Ever since 3.5, cross-domain HTTP requests have been supported in Firefox. Getting this to work may seem easier and saner than piggy-backing Flash ("simply request a URL of different origin in your
Ubiquity is a dynamic command and quasi-natural language add-on for Firefox, recently released by Mozilla Labs. It sure is getting ever so popular, so I decided to write two Drupal-related Ubiquity commands in one shot: drupal and drupal-api.
I promised to post the SunSpider benchmarks for Google Chrome, and boy, V8 surely blew away other browsers in many aspects! For the visual learners, here's a pretty chart to show just how monstrous Chrome is when it comes to JS perfs (as Intchanter noted, smaller is better):
Here are some nicely formatted raw numbers:
I have written two Ubiquity commands so far. If you have Ubiquity installed, you should be prompted to install commands when reading this page.
Drupal tools contains two commands, drupal and drupal-api.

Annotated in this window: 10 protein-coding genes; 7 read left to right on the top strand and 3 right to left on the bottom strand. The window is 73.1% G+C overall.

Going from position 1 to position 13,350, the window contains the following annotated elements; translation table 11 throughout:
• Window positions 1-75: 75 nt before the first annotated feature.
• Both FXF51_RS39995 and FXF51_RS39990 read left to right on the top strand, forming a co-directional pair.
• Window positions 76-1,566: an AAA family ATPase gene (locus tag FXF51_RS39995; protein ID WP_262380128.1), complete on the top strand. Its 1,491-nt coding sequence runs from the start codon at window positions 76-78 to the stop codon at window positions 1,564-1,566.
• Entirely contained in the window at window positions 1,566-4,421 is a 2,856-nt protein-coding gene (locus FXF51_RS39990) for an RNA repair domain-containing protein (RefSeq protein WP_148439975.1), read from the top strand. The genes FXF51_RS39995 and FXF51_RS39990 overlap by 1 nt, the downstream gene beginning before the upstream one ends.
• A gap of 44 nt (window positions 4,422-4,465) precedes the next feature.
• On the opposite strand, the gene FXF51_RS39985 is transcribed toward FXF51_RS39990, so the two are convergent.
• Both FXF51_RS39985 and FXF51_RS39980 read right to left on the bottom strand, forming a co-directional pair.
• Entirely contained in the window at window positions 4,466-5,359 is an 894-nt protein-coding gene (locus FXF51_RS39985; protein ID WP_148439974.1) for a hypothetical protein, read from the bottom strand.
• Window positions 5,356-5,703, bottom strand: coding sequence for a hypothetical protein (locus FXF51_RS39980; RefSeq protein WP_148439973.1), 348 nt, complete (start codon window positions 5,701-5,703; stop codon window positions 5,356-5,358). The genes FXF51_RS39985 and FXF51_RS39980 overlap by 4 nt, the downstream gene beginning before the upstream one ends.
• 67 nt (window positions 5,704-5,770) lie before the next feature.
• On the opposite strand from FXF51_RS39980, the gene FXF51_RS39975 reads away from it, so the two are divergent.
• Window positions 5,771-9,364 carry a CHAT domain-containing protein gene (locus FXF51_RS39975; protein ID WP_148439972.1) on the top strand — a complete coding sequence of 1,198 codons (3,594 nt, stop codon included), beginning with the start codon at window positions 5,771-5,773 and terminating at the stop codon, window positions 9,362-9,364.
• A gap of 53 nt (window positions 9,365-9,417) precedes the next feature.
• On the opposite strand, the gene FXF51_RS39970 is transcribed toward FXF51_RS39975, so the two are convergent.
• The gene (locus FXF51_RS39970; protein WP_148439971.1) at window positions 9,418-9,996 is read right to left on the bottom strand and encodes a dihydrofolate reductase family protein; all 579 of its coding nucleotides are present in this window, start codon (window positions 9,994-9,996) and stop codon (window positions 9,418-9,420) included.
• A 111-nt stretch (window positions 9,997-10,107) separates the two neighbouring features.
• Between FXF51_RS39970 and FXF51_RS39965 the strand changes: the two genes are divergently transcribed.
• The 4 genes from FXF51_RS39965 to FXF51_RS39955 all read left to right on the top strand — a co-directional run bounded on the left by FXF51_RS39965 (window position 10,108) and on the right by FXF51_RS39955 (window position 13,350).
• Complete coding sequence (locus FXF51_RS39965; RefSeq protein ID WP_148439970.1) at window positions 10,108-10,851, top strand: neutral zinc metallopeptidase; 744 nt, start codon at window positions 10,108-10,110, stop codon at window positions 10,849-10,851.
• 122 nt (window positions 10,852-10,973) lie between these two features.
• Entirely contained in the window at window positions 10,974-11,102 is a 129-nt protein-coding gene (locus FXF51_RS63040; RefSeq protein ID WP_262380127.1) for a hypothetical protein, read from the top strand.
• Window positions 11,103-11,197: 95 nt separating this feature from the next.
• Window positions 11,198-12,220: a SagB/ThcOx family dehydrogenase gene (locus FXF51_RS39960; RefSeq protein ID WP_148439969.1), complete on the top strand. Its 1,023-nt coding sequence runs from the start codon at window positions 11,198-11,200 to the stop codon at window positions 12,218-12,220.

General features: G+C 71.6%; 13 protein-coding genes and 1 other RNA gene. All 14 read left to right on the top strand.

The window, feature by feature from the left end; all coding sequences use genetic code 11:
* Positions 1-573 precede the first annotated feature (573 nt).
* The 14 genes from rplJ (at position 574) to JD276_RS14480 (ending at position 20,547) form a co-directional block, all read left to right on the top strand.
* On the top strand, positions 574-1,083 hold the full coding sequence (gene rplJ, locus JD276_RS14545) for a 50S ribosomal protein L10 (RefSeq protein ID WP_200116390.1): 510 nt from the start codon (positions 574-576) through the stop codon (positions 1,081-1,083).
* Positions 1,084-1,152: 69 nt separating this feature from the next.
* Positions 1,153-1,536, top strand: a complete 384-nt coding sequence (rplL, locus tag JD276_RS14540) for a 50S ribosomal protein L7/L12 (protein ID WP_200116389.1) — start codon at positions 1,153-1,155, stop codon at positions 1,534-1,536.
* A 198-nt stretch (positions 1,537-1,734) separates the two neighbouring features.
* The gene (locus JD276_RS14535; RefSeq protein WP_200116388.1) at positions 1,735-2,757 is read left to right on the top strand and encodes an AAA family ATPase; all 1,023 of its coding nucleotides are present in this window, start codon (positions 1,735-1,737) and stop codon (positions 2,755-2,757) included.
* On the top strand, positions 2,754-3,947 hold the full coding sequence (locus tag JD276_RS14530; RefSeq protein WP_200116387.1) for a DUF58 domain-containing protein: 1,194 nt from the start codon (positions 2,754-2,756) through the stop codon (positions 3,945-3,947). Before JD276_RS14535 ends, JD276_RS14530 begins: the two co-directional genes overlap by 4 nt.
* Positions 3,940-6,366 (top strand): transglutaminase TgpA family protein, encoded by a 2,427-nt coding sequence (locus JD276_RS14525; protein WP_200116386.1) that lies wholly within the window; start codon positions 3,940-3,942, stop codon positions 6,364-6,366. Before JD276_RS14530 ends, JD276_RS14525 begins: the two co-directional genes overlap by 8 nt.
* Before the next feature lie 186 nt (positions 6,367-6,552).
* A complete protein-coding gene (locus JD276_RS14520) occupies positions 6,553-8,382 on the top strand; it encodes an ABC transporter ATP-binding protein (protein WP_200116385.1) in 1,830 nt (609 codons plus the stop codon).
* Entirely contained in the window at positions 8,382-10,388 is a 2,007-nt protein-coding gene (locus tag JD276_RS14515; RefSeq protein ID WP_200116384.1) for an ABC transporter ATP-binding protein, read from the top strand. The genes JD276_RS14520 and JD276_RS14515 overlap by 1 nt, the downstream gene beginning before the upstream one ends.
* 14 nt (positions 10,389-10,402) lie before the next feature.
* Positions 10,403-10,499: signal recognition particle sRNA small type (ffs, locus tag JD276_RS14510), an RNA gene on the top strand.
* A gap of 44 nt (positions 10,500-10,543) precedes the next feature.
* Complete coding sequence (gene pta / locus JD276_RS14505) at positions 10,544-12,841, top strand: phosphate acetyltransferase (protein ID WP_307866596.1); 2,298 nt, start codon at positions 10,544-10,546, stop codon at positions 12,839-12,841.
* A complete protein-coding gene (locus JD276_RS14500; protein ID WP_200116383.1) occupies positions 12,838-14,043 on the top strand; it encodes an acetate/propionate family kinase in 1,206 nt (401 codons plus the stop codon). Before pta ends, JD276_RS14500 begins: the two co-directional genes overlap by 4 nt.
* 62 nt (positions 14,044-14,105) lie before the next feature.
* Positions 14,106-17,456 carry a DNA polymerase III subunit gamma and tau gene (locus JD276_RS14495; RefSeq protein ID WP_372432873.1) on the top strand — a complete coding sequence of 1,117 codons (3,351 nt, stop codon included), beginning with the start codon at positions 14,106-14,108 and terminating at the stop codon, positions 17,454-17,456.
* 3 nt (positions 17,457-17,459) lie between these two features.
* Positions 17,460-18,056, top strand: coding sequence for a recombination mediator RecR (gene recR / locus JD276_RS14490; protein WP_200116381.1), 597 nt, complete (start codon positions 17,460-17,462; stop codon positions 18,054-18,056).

drupal (node ID)
drupal opens the corresponding node on drupal.org.
drupal-api (function name) [on (drupal version)]
With the release of Google Chrome just coming up tomorrow, by now the blogosphere should be on fire with all the screenshots and juicy details. Even though I see Google Chrome as something that means more to the user than to the developer, there are certain goodies in Google Chrome that aim to provide a better platform for developers. What's the implication for web developers here?
One of my recent efforts is Prototype Essentials. It is, pardon my pun, essentially Prototype stripped of its browser-specific parts such as Ajax, DOM stuff, selectors, form helpers, and an event system. Why would anyone want a stripped down version of Prototype?
Array.last in Prototype), interpolate strings (
String.interpolate in Prototype), or construct ranges (
ObjectRange in Prototype). Now all I need to do now is load Prototype Essentials and I'd have a much richer set of utilities.
This is essentially a clean house implementation of the font detection method described at lalit dot lab using Prototype 1.6. Another method described at maratz.com seems very interesting, since it uses Flash.
This is only usable after the DOM is ready. Call
Font.detect with a string containing the name of the font to be detected. If it's detected as present,
true is returned, otherwise,
.constructor != new Array().constructor
It seems like this is a Firebug-specific issue. If you try to evaluate the above in Error Console, you'll get false.